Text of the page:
Friday, April 16, 2010

Release the Crazies

Today, some Republicans have become what many of the South’s confederates became after their defeat in the Civil War. They, too, could not accept defeat, and the changes defeat wrought. They turned to terrorism.

Led by one of the great cavalry officers of the Confederacy, Nathan Bedford Forrest, they donned masks and terrorized the most vulnerable of Americans—the former slaves.

These people who vandalize Democratic offices today and threaten the families of congressmen and senators are no less criminal than were Bedford’s hooded Klan. Just because they are not blowing up churches and killing little black girls does not exempt their acts from being called “terrorism.” Terrorists sow fear. That is precisely what these people hope to wreak upon those who have defeated them.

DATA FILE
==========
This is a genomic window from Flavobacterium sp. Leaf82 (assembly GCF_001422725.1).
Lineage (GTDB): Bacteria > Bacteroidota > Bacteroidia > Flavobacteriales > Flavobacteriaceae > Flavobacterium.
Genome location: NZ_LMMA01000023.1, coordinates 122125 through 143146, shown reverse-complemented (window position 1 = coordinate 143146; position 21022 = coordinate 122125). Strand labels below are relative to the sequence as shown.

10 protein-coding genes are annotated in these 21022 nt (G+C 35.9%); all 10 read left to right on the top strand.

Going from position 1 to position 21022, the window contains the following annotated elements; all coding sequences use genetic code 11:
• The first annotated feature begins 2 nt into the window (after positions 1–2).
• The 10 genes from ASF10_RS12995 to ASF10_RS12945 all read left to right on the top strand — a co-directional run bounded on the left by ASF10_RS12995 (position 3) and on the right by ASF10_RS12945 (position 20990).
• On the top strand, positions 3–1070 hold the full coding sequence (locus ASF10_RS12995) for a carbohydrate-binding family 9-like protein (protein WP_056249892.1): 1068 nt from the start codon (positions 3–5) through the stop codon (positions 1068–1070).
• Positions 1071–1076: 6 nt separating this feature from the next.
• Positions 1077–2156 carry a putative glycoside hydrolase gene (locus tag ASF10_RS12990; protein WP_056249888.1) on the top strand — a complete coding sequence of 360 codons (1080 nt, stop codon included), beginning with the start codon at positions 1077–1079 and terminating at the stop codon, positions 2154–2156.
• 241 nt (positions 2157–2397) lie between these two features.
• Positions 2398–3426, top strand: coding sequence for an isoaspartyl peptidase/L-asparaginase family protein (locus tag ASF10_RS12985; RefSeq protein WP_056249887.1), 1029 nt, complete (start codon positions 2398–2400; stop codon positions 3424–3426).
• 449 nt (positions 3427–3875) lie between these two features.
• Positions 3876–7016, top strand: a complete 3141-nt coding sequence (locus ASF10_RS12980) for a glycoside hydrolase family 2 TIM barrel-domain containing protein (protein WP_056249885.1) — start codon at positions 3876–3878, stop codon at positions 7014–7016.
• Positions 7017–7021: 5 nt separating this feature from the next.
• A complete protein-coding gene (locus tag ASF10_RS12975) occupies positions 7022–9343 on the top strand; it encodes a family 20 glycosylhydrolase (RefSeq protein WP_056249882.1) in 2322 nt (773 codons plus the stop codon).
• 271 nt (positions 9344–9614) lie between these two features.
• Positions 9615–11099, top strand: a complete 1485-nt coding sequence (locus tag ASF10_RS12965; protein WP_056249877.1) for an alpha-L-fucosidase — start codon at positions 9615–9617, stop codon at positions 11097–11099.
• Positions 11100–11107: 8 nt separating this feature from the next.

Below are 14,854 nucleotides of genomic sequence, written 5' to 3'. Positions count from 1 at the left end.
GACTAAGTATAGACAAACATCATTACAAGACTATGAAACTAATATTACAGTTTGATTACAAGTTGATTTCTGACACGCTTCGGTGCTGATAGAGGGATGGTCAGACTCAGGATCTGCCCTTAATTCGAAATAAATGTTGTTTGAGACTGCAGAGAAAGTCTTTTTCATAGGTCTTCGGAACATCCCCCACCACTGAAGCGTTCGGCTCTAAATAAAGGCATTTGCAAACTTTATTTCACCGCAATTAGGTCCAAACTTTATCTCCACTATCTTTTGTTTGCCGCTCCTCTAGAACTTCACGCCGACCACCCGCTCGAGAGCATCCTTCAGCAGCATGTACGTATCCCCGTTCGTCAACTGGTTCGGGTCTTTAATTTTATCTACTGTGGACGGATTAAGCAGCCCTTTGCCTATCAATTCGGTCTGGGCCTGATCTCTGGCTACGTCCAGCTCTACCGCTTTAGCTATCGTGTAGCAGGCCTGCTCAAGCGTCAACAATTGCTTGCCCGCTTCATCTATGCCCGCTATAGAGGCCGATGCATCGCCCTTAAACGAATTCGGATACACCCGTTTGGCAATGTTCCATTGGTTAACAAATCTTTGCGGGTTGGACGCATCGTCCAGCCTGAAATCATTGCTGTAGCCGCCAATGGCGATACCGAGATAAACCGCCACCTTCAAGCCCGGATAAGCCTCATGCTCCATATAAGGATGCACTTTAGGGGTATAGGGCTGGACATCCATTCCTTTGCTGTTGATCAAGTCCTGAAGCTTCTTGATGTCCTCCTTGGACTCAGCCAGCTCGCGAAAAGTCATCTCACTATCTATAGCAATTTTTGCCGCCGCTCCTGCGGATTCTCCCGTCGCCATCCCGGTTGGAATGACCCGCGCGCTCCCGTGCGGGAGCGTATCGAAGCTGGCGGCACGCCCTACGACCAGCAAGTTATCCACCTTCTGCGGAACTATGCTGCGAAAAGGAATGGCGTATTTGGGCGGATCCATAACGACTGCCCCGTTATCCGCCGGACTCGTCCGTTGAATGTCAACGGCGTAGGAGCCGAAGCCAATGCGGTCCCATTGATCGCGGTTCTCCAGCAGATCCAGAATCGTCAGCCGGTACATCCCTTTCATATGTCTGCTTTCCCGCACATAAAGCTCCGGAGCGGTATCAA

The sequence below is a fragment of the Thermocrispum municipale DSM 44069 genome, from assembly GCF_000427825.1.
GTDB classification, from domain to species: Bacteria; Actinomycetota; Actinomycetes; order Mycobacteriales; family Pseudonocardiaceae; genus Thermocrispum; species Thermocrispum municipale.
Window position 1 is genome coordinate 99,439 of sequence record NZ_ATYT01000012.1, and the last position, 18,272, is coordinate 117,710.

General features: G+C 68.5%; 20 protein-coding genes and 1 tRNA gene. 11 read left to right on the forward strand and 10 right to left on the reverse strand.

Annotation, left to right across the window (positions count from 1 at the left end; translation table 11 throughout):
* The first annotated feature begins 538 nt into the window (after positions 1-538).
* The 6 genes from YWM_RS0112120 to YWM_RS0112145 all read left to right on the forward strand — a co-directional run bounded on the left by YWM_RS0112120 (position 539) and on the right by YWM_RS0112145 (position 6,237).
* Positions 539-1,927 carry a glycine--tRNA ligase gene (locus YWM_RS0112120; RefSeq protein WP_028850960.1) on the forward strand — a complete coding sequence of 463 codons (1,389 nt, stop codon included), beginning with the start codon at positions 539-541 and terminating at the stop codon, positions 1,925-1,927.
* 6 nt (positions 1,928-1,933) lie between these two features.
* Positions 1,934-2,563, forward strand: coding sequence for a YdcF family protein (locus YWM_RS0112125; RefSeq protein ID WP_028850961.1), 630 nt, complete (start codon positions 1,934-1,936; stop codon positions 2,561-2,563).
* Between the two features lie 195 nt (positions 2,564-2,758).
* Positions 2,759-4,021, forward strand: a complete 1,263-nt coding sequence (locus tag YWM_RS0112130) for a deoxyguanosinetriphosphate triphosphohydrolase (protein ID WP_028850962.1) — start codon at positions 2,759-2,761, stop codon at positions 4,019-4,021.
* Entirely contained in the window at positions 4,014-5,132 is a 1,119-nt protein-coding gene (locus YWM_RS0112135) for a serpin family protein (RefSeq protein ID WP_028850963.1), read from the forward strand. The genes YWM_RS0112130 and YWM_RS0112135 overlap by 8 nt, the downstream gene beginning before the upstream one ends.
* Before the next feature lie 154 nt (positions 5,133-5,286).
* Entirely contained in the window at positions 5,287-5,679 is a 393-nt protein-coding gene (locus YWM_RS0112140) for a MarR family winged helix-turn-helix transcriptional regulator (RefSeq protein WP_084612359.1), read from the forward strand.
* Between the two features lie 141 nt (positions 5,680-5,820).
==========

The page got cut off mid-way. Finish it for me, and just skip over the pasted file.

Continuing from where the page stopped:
So, who is leading them today?—The likes of Neugebauer who screamed “baby killer” on the House floor, and Minority Leader Boehner who declared Congressman Driehaus “ a dead man” for voting in favor of the health-care bill.

Then there is Rush Limbaugh who, the day after the health-care bill passed, told his listeners, “It is your turn to do whatever it takes to defend your freedom and your country.”

These messages are cloaked in double entendre to mask culpability, much like the Klan were cloaked in white to mask their dark intentions. Yet, they are clearly martial, these missives, designed to rally—not the entire body politic, but enough “crazies” to get at the fabric that is the bedrock of this nation’s tranquility.

These people remind us that our history with terrorism did not begin in the deserts of Arabia. It was birthed in America—nourished by the refusal of the vanquished to accept the terms of defeat.

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